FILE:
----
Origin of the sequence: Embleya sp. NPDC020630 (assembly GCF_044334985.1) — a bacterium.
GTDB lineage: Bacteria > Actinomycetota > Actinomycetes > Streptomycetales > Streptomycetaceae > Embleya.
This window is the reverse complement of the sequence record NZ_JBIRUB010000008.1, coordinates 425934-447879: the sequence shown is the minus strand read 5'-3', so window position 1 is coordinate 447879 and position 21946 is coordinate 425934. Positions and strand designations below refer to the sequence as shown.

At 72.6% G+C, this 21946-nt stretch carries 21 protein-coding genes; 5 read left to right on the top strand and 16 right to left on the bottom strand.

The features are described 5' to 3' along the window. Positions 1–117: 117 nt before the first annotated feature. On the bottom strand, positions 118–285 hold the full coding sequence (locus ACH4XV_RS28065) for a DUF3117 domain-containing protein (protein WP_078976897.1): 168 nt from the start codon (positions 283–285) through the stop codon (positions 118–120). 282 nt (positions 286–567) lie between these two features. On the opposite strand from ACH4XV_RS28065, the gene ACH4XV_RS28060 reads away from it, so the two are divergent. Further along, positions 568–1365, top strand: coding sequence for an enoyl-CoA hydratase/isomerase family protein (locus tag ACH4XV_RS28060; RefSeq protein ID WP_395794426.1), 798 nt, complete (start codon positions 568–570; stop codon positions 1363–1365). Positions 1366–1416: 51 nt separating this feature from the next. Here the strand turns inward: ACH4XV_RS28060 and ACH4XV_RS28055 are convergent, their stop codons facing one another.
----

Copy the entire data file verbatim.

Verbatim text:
Origin of the sequence: Embleya sp. NPDC020630 (assembly GCF_044334985.1) — a bacterium.
GTDB lineage: Bacteria > Actinomycetota > Actinomycetes > Streptomycetales > Streptomycetaceae > Embleya.
This window is the reverse complement of the sequence record NZ_JBIRUB010000008.1, coordinates 425934-447879: the sequence shown is the minus strand read 5'-3', so window position 1 is coordinate 447879 and position 21946 is coordinate 425934. Positions and strand designations below refer to the sequence as shown.

At 72.6% G+C, this 21946-nt stretch carries 21 protein-coding genes; 5 read left to right on the top strand and 16 right to left on the bottom strand.

The features are described 5' to 3' along the window. Positions 1–117: 117 nt before the first annotated feature. On the bottom strand, positions 118–285 hold the full coding sequence (locus ACH4XV_RS28065) for a DUF3117 domain-containing protein (protein WP_078976897.1): 168 nt from the start codon (positions 283–285) through the stop codon (positions 118–120). 282 nt (positions 286–567) lie between these two features. On the opposite strand from ACH4XV_RS28065, the gene ACH4XV_RS28060 reads away from it, so the two are divergent. Further along, positions 568–1365, top strand: coding sequence for an enoyl-CoA hydratase/isomerase family protein (locus tag ACH4XV_RS28060; RefSeq protein ID WP_395794426.1), 798 nt, complete (start codon positions 568–570; stop codon positions 1363–1365). Positions 1366–1416: 51 nt separating this feature from the next. Here the strand turns inward: ACH4XV_RS28060 and ACH4XV_RS28055 are convergent, their stop codons facing one another.